A surprising number of people responded that they have little visibility into their cloud costs. These companies most likely learn about their cloud costs when they get the invoices from their cloud vendors. That means the first time they find out about any overspend is one to two months after the costs were incurred — way too late to take corrective action.
The second limitation is one of customization. These tools are built to integrate with each individual cloud vendor’s offerings, which means cost and usage data is viewed from a foundation built on their service structure. As long as your team structure smoothly fits the cloud provider’s structure, you can get the data you want, but mapping that data directly to your organization becomes a little more complicated.
To follow best practices, you should be able to view your entire cloud infrastructure as it ties to your organization and team structure in a single location.
APIs and detailed billing data make it easy for companies to get incredibly granular data about their cloud cost and usage. Accessing AWS’ CUR file, for example, can be done with a few clicks and an S3 bucket. So it’s no surprise that the most popular method for viewing cloud costs is extracting cost information into a single view, very often in the form of a massive spreadsheet file.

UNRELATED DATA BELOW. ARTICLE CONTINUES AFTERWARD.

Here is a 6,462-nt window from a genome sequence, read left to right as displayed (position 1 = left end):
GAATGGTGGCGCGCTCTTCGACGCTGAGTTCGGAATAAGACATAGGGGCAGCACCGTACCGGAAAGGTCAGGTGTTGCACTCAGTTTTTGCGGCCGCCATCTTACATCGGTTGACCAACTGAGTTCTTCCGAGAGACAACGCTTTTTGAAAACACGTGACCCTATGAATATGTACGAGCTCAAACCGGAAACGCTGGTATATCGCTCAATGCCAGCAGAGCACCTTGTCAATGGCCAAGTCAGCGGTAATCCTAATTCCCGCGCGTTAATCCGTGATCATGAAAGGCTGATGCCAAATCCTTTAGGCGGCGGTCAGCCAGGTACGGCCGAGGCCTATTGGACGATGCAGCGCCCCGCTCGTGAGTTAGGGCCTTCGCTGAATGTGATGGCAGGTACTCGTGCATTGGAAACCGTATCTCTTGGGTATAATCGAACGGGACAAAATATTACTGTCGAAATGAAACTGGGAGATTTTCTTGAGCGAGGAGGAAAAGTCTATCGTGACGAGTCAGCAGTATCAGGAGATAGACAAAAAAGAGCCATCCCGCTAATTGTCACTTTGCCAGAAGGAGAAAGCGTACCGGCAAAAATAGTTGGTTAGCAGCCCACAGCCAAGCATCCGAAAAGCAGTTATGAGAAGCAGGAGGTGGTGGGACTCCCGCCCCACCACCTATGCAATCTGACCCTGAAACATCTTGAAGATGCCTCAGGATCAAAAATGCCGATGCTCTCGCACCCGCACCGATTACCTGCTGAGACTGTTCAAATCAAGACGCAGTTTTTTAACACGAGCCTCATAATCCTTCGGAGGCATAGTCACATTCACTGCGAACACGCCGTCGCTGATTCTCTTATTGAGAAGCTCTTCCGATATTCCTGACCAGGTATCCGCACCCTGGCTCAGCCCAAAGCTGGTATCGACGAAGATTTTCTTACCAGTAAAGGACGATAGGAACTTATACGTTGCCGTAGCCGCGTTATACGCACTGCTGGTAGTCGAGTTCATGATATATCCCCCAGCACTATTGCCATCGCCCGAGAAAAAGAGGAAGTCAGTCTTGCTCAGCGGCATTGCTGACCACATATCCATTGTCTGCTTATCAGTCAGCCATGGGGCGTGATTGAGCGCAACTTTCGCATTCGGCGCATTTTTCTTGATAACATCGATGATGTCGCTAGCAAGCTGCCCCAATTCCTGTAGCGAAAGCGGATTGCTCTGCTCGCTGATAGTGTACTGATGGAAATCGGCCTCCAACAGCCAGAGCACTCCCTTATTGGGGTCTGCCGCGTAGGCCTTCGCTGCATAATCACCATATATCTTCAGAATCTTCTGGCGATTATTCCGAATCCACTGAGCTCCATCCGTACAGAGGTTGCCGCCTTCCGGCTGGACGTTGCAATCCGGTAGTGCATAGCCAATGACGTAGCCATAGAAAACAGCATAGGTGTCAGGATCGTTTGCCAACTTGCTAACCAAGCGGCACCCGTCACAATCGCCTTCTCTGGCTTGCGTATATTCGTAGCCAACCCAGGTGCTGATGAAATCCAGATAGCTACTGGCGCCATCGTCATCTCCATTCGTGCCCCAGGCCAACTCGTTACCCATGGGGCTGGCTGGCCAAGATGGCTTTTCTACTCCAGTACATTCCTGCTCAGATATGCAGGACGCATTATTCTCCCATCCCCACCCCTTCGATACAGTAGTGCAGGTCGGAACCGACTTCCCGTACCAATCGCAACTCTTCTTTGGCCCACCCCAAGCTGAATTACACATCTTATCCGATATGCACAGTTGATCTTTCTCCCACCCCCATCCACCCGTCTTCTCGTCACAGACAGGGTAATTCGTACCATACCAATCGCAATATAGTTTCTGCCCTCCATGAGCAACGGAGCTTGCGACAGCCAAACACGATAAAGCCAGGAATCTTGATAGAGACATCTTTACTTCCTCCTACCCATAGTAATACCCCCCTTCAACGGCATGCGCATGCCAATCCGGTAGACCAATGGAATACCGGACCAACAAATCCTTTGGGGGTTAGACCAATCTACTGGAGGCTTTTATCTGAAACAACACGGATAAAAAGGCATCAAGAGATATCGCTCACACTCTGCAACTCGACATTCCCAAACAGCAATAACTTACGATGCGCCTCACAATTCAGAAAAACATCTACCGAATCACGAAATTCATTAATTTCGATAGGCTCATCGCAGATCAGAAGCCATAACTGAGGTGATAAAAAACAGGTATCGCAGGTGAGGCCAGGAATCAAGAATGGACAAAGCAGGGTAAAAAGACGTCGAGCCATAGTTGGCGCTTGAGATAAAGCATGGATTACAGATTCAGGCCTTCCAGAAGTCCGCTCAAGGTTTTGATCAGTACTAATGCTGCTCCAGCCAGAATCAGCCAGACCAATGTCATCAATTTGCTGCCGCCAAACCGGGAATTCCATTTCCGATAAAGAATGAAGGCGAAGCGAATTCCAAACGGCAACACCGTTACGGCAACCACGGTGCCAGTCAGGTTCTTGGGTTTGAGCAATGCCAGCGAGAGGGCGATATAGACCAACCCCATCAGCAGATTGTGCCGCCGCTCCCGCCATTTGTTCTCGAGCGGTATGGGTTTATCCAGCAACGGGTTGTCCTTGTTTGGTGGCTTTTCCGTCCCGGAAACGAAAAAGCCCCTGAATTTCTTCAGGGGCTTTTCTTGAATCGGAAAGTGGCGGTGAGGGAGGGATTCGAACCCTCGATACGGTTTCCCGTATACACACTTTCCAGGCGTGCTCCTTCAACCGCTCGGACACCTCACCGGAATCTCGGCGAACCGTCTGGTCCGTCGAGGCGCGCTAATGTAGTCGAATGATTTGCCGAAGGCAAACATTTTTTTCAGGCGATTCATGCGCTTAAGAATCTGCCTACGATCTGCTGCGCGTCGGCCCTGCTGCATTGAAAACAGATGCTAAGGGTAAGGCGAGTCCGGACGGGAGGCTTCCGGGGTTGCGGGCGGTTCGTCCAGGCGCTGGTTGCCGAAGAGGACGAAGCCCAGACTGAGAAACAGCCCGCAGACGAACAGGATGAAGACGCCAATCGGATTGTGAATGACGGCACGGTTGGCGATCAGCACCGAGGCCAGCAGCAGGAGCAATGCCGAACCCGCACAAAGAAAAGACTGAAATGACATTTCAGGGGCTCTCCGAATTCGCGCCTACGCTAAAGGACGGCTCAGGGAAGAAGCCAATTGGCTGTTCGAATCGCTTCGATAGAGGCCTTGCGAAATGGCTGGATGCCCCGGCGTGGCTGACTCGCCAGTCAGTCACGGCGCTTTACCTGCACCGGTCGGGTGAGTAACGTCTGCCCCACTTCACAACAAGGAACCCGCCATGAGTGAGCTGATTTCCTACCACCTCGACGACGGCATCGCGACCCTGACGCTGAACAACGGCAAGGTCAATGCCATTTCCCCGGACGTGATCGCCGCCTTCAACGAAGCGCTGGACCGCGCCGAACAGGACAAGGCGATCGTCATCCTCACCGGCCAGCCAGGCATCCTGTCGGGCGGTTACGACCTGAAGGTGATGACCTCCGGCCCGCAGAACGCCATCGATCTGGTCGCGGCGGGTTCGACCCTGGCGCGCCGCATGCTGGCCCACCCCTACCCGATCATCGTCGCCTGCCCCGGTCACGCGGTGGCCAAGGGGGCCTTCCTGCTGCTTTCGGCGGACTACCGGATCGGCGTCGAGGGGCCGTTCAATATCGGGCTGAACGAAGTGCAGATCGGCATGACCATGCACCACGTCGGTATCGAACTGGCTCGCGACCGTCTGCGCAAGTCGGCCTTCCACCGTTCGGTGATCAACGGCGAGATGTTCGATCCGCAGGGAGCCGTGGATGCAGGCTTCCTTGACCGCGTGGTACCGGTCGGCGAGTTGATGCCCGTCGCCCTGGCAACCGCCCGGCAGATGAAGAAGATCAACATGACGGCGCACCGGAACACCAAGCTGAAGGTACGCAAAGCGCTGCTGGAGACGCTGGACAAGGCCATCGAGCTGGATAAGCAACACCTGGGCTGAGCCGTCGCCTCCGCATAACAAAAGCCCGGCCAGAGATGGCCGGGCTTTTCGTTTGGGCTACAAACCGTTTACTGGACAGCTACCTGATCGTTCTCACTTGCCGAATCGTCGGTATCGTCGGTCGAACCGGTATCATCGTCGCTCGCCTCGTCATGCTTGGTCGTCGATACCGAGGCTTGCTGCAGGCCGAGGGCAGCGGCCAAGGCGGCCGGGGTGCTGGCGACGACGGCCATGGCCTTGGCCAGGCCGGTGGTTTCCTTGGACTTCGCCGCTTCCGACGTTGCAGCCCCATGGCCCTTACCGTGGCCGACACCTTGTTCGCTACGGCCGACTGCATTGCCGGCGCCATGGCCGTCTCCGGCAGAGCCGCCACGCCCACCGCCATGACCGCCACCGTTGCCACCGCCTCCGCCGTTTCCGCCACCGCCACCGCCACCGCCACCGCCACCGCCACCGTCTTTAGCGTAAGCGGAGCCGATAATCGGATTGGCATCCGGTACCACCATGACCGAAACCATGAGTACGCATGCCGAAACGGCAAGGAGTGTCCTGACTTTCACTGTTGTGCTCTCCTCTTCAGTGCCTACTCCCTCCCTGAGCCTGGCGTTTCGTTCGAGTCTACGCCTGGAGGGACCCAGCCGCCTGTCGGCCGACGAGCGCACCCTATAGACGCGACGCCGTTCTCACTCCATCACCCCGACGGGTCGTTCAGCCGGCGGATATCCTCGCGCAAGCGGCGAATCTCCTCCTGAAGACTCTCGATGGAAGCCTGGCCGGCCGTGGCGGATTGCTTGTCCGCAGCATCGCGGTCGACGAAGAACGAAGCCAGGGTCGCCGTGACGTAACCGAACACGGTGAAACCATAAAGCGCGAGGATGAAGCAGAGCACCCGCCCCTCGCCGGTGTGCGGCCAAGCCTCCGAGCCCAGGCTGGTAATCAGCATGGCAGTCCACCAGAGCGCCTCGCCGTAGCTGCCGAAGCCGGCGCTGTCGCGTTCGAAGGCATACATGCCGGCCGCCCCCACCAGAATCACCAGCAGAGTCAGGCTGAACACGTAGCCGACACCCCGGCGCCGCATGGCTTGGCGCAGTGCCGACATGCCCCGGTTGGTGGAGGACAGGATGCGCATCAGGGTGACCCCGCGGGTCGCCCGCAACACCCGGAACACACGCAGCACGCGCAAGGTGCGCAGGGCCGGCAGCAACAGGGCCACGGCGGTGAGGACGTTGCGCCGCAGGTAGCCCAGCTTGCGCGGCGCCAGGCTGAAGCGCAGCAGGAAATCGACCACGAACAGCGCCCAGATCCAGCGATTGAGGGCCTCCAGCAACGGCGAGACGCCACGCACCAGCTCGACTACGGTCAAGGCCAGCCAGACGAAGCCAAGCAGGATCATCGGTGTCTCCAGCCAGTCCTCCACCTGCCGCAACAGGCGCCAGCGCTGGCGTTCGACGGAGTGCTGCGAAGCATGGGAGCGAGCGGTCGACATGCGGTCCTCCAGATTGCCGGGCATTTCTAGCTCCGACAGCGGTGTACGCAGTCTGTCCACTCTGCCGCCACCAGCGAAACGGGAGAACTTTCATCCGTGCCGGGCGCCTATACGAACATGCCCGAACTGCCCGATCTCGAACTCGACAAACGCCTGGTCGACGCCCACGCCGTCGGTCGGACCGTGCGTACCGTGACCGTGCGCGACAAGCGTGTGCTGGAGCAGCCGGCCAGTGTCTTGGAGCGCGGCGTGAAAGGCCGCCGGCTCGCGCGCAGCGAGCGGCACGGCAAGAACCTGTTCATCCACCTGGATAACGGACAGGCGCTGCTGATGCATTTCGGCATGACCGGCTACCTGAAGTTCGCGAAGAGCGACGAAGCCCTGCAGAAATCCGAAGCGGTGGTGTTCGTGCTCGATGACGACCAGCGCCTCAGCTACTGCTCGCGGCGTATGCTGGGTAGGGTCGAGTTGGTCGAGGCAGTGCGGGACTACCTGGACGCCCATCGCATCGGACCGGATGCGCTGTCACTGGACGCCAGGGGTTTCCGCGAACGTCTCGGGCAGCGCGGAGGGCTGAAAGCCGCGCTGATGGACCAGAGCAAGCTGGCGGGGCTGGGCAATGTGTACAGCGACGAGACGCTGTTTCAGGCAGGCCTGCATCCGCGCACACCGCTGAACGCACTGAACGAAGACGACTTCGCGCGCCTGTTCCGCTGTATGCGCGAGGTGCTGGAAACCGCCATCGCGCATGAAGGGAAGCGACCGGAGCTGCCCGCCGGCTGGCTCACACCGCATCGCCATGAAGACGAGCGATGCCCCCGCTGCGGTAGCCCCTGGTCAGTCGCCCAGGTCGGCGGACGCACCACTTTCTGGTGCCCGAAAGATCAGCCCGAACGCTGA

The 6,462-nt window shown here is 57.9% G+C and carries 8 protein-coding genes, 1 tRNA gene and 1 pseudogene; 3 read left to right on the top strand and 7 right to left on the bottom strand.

And therein lies the danger of using this methodology for managing cloud costs. A CUR file can contain well over a hundred lines of data for each resource. For a small number of resources, a manual spreadsheet can be manageable. But as your cloud infrastructure grows, it won’t take long before that spreadsheet gets too massive to tackle manually.
Having a single view like a spreadsheet or a simple in-house tool also limits your options for viewing your cost data, sharing it with others and taking decisive action. Even something as relatively straight-forward as showing a team the specific cloud costs they incur becomes tricky when it’s all in one massive spreadsheet, and trying to view the data from multiple angles to uncover waste or optimization opportunities becomes almost impossible.
The authors recommend that everyone involved in a cloud project read this book. This include those undergoing their first cloud transformation projects, through early adopters in "born-in-the-cloud" companies".
This book is a product of hands-on technical experience with managing large-scale cloud environments, and the operational experience gained from collaborating with various CCoE (Cloud Center of Excellence) units of large and global enterprises. This approach represents a new and unique combination of technical and operationally proven experience that will provide value to readers from all teams: DevOps engineers, IT operations, cloud and software architects, developers, QA engineers, product managers, CCoE team members, procurement, finance, business analysts, and others.
Cloud cost optimization is a complex topic which requires an understanding of cloud architecture, business objectives and cloud cost management best practices. If you want to learn more about these topics to cut cloud costs and drive revenue, read Mastering AWS Cost Optimization: Real-World Technical and Operational Cost-Saving Best Practices.
You can buy the paperback and Kindle editions of the book on Amazon.
Cloud costs can sometimes be difficult to estimate, due to the complexity of the cloud infrastructure. If you have any questions about how we can help you optimize your cloud costs and performance, contact us today to help you out with your performance and security needs.